Cruz’s Hard Pitch To Evangelicals May Be His Downfall

Scott Greer Contributor
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[crscore]Ted Cruz[/crscore] had the most disappointing Saturday night following the conclusion of the South Carolina primary.

The Texas senator was the candidate considered in the best position to pull off an upset and defeat Donald Trump in the Palmetto State.

Instead, he finished third behind his bitter rival [crscore]Marco Rubio[/crscore] and ended up not winning any districts or delegates.

Furthermore, Trump earned the most votes from evangelicals — the demographic that’s supposed to serve as Cruz’s core constituency.

In his concession speech, Sen. Cruz tried to spin the results as “remarkable” and proof he exceeded expectations. Those comments are clearly just a brave attempt to put on a happy face after a sobering loss.

Saturday’s results certainly got to Cruz superfan Glenn Beck. The radio host urged his listeners to join him in fasting in order to better secure divine help for Cruz’s candidacy. This statement comes after Beck said God possibly  allowed Antonin Scalia to die so America would wake up and vote correctly. (RELATED: Glenn Beck Asks Followers To Join Him In ‘A Fast For Ted Cruz’)

The ramblings of Beck, besides being indicators of his declining mental health, are actually an extreme expression of Cruz’s electoral strategy. The senator’s campaign has done everything possible to win over the religious right this election cycle. Cruz announced he was running for president at Liberty University. Throughout his campaign, the Ivy League-educated lawyer has cited Bible verse and expounded upon his faith. He secured the endorsement of dozens of prominent evangelicals and social conservatives, many of whom quickly became surrogates for his campaign.

This demographic certainly was his key to victory in Iowa, and he hoped to replicate that success in South Carolina, a state where 72 percent of Republican voters identify as born-again Christians.

Cruz brought out some of his most prominent evangelical surrogates — such as Duck Dynasty’s Phil Robertson — for the last stretch in the Palmetto State to galvanize the state’s abundant number of devout Christians.

But it wasn’t enough.

Instead of going for the man who is willing to run a campaign expressly tailored for evangelicals, devout Christians chose The Donald — a man who is not by any measure very religious. Trump’s speech to Liberty University featured his infamous “TWO Corinthians” faux pas. In Iowa, he mistook a communion plate for an offering plate. He’s admitted he doesn’t really ask God for forgiveness. And his pitch to evangelicals is bereft of Biblical verse and full of how well he does in the polls with other evangelicals.

Yet, Trump is not only winning primaries in deeply-religious states, he’s winning the devout as well.

Or at least a particular kind of devout individual.

As the data turns out, Trump actually wins the self-identified evangelicals who don’t regularly attend church, which surprisingly happens to be the majority in this category. Cruz wins the ones who regularly attend.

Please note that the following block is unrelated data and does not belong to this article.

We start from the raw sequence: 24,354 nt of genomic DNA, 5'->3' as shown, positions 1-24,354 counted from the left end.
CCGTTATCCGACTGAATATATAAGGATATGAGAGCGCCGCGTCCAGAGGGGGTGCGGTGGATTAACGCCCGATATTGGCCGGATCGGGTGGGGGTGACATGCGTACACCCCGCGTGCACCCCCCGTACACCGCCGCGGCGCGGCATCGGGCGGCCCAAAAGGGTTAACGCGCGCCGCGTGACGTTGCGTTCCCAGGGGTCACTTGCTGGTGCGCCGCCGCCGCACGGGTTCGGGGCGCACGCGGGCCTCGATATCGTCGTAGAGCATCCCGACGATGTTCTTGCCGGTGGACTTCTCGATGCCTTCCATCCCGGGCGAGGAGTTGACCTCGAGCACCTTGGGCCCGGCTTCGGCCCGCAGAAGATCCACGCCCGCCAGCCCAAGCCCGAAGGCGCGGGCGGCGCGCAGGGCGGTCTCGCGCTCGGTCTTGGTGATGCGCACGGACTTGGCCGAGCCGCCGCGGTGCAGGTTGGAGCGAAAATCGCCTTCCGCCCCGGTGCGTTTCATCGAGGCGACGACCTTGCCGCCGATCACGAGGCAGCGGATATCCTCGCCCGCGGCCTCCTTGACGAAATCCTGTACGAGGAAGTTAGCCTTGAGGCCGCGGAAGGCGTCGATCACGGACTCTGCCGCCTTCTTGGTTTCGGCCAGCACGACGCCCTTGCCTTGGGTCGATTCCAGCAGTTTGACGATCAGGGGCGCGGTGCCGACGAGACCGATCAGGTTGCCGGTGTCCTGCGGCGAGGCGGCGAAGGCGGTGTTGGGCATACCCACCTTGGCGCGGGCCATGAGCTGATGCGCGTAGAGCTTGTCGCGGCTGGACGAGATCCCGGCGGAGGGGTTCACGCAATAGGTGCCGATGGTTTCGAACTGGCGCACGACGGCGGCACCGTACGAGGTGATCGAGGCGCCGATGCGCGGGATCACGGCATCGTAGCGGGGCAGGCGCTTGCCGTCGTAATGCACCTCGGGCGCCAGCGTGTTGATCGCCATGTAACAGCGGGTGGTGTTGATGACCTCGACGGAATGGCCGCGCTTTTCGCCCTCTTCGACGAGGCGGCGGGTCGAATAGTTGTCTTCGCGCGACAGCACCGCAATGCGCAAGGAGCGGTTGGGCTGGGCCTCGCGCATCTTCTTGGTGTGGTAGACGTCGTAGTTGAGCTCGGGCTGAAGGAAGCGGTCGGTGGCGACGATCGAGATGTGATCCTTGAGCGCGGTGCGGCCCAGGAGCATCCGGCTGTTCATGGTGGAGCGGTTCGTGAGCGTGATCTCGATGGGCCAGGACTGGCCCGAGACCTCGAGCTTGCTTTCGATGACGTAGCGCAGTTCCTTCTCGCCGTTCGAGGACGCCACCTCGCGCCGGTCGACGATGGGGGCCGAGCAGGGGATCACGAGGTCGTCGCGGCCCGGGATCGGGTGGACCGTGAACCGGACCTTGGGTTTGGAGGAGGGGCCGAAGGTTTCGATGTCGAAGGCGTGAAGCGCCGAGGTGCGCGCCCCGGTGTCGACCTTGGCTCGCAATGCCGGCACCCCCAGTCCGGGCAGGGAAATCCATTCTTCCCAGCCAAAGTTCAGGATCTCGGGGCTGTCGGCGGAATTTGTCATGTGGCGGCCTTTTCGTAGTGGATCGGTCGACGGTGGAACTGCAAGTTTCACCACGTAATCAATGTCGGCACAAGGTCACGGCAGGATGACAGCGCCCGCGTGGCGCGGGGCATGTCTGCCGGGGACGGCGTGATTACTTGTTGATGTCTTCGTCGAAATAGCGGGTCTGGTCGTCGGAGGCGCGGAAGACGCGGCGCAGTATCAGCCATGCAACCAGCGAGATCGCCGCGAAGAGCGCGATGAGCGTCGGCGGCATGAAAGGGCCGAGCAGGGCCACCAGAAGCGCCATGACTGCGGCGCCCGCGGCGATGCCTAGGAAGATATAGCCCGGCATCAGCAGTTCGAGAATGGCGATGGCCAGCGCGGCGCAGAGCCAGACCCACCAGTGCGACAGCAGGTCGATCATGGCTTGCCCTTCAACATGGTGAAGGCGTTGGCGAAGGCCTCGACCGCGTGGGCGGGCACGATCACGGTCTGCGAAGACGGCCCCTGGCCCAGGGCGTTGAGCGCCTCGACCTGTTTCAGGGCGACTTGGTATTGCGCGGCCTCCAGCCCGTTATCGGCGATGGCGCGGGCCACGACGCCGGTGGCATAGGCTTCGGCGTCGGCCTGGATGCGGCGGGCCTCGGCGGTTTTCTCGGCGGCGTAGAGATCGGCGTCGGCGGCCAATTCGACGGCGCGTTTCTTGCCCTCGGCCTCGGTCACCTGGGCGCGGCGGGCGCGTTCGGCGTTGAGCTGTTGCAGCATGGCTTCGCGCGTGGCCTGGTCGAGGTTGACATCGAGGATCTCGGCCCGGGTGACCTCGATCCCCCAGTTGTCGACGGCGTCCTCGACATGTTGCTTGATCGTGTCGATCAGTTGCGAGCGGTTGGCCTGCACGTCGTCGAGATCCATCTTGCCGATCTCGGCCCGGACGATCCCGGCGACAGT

What this development might signal is a new shift in the Republican Party. As America becomes more secular, so is the GOP.

The fact that Trump, of all people, has been able to dominate this race with everyone knowing his playboy background and his lack of fervent religiosity. There’s no allusion to “Judeo-Christian heritage” or invocations of God’s word in The Donald’s rhetoric.

Trump’s message is entirely secular and is not just worlds apart from Cruz, but also from Marco Rubio and John Kasich. The two remaining establishment favorites love to talk about their faith and tinge their rhetoric with religious allusions.

Cruz himself isn’t too different from his more mainstream opponents in his own speeches — but his surrogates are another story.

Phil Robertson stumped for the Texan in South Carolina by implying sexually-transmitted diseases are God’s punishment for not keeping the faith.

Besides wondering if Scalia’s death was God’s way of telling America to vote for Cruz and fasting for the senator, Glenn Beck said earlier in February that his preferred candidate was the man to lead the United States through the rapture.

Cruz’s wife and preacher father Rafael have also engaged in similar rhetoric suggesting the presidential candidate has God’s backing. (RELATED: Glenn Beck: God Brought About Scalia’s Death So America Would Vote For Ted Cruz)

These statements are only likely to appeal to the declining demographic of churchgoing evangelicals while at the same time alienating the other parts of the party. Not only that, but the religiously-devout seem to care more about how a candidate will steer the economy and protect the nation than they do about how well a given contender can recite scripture.

It’s a fact that our society is becoming more secular and considers religion as more of a private matter than a public obligation. You can only change that through the culture, not the ballot box.

If Cruz fails to win another state this primary, the changing beliefs of Republican voters will be the most likely reason for his lack of success.

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